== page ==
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MPEG-4 - Copying a DVD Video to CD-ROM

MPEG-4 - Copying a DVD Video to CD-ROM
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What we are presenting here is almost a sensation. Just imagine: With the help of a small tool it is possible to store the content of complete DVDs on a CD-ROM without any noticeable loss of quality. This makes buying an expensive DVD burner with limited memory capacity obsolete. On top of that: The nifty program can be downloaded from the Internet for free and is quite versatile.

To copy a video with up to 9 GB from a DVD to a CD-ROM requires a lot of computing power and time. After all the data volume must be reduced to about a 12th of its original size to accommodate the 700 MB of limited storage capacity of the CD-ROM. A data compression of this magnitude for digital video is only possible with the new video compression standard MPEG-4. Generally speaking MPEG-4 is an extension of the MPEG-2 technology, but MPEG-4 can be used more universally.

The history of MPEG goes back to the year 1987. MPEG stands for Motion Pictures Expert Group, a worldwide organization that develops manufacturer and platform independent standards for video compression. The first result was introduced as MPEG-1 in 1992. It was the basis for the less successful European Video-CD. Because of its limited resolution of 352 x 288 pixels, MPEG-1 is only suitable for the home environment, and the achievable video quality in relation to the data rate is rather low from today's point of view. MPEG-2 was introduced in 1995 and is mainly based on MPEG-1. The higher resolution with a maximum of 720 x 576 pixels is a major improvement enabling a significantly better video quality. The newest format is called MPEG-4 and was released by the MPEG group only recently in December 1999.


A movie sequence from a DVD generally comes in MPEG-2 format. This part is from the movie blockbuster "Matrix" and played back on the Mediaplayer.

This is the same video sequence in MPEG-4 format. Differences in quality are hardly noticeable, even though the data volume is only about 1/11 the size of the original MPEG-2 video.

MPEG-4: High Video Quality At Low Data Rates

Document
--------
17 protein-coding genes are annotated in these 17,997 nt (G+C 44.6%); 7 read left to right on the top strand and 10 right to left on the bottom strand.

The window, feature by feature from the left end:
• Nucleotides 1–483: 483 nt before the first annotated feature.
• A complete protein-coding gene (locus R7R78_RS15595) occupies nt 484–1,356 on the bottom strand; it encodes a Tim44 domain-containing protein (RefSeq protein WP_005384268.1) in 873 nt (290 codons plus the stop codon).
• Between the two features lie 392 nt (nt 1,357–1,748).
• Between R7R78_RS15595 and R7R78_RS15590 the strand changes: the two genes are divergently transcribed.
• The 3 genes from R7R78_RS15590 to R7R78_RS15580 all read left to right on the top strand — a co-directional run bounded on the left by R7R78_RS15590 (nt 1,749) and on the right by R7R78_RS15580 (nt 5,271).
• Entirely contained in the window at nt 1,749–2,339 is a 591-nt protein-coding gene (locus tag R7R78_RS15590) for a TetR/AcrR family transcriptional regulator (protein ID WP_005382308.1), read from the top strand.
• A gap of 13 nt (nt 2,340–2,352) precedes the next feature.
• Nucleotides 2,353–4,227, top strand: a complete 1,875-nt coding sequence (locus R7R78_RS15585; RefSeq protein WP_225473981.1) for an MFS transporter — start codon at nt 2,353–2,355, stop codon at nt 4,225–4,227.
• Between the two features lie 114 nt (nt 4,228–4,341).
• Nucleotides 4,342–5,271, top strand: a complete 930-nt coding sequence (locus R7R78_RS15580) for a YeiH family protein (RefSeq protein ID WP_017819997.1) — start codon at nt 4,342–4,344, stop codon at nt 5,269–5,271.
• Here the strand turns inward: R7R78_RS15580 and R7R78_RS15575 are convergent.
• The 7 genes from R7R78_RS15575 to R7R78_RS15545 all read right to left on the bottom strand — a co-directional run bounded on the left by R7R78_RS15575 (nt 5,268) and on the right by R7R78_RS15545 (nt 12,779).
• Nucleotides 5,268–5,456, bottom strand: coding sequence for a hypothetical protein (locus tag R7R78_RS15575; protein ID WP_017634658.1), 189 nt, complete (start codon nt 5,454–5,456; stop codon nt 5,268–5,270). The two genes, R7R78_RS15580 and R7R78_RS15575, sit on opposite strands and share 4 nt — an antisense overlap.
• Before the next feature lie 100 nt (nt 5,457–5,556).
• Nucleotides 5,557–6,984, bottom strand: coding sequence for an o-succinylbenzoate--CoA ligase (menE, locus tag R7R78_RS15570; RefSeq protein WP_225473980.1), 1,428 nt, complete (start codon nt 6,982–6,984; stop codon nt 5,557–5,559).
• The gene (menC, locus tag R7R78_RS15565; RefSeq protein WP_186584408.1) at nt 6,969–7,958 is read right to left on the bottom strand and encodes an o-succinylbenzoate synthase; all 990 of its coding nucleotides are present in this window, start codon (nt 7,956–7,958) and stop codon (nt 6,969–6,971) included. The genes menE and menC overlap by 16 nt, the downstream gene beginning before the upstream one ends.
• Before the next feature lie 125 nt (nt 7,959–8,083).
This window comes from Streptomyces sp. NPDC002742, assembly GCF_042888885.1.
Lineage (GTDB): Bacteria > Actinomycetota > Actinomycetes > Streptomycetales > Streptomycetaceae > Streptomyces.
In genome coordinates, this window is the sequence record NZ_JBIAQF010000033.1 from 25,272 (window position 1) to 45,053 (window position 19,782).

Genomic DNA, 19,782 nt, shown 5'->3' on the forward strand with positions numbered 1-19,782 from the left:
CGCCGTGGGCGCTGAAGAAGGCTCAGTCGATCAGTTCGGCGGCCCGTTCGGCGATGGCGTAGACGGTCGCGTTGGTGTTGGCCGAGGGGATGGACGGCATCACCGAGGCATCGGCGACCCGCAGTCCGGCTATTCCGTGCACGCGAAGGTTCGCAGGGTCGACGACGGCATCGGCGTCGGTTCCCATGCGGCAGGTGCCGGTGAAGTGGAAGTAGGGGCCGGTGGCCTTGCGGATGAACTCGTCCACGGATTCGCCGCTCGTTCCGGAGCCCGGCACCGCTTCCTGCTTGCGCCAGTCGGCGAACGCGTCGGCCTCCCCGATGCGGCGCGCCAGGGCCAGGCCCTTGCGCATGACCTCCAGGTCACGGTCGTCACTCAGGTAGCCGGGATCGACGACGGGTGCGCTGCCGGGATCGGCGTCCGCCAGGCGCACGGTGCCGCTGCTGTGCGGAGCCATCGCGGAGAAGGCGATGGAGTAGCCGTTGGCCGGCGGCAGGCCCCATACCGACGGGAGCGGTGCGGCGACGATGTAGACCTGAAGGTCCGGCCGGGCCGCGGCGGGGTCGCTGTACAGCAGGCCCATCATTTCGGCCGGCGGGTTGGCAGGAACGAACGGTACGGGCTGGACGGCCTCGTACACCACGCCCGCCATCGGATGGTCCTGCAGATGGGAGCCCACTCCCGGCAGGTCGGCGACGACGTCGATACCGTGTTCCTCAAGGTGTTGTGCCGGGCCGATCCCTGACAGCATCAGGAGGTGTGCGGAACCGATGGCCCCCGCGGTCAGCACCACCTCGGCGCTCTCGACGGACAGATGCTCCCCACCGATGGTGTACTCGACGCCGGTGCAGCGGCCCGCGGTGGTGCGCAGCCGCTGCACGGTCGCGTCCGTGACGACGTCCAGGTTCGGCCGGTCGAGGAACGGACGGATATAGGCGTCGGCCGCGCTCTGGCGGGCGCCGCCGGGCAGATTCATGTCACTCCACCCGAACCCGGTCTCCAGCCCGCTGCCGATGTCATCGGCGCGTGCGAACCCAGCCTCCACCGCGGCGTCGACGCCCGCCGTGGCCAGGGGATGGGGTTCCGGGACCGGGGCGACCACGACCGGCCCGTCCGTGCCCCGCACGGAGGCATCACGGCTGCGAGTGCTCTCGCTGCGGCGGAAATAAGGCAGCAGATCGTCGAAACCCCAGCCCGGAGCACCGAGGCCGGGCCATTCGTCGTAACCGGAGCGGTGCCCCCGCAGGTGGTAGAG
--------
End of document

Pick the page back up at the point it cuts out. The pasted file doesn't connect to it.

MPEG-4 comes with a few important improvements compared to the older and established video compression technologies like MPEG-1 and MPEG-2:

  • independent encoding of pictures and video
  • increased encoding efficiency, more efficient compression of pictures, video and textures
  • very variable resolutions
  • scalable complexity
  • extended error correction
  • increased flexibility for object-based encoding
  • small buffer delay
  • Global Motion Compensation (GMC)
  • content-dependent scalability of textures
MPEG-1 MPEG-2 MPEG-4
Standard available since 1992 1995 1999
Max. video resolution 352 x 288 1920 x 1152 720 x 576
Default video resolution (PAL) 352 x 288 720 x 576 720 x 576
Default video resolution (NTSC) 352 x 288 640 x 480 640 x 480
Max. audio frequency range 48 kHz 96 kHz 96 kHz
Max. number of audio channels 2 8 8
Max. data rate 3 Mbit/sec 80 Mbit/sec 5 to 10 Mbit/sec.
Regular data rate used 1380 kbit/s (352 x 288) 6500 kbit/s (720 x 576) 880 kbit/s (720 x 576)
Frames per sec. (PAL) 25 25 25
Frames per sec. (NTSC) 30 30 30
Video quality satisfactory very good good to very good
Hardware requirements for encoding low high very high
Hardware requirements for decoding very low medium high
This table displays the individual MPEG technologies. The fact that MPEG-4 runs at a low data rate despite offering a high resolution is quite noticeable.

Similar to MPEG-2, MPEG-4 also consists of different profiles. This allows adapting the audio/video stream to the actual application. MPEG-4 takes into account the special requirements from the computer, telecommunication and television areas. It encodes not only rectangular pixels but also individual objects of a scene. Here is a little example: A vehicle drives in front of a specific background that hardly changes. While the whole picture is encoded in many rectangular images, the vehicle can be separated as an object and treated as a sprite in front of a fixed background.

FlaskMpeg - A DVD Copy, Please!

A very interesting program called "FlaskMPEG" is capable of converting complete movies from DVD into the space-saving MPEG-4 format. The tool can be downloaded for free at the FlasK MPEG Home Page . We thoroughly tested this program, and we are very satisfied with the video quality it offers. And this is how it works best: First all data are copied with the extension .VOB (Video Object File) to the hard disk with an appropriate tool. Afterwards the program Flask Mpeg is started.

We have to advice you here, that copying of copyrighted material and redistribution is illegal! However, some countries allow private copies for home use. Therefore, you have to check what law applies in your country in the first place. Luckily you don't have to worry if you experiment with free DVDs or your own digital videos.


Resolution, picture refresh rate and iDCT options of the MPEG-4 video are set in this menu. However, do not expect large increases in speed when activating the MMX function.

Another menu of the Flask Mpeg encoder: The selection "HQ Bicubic Filtering" causes a relatively big data stream. For compact file sizes the setting "Nearest Neighbor" is recommended.

This menu shows the selection for the audio signal quality. The selected option encodes the audio part in MPEG-1 layer III.
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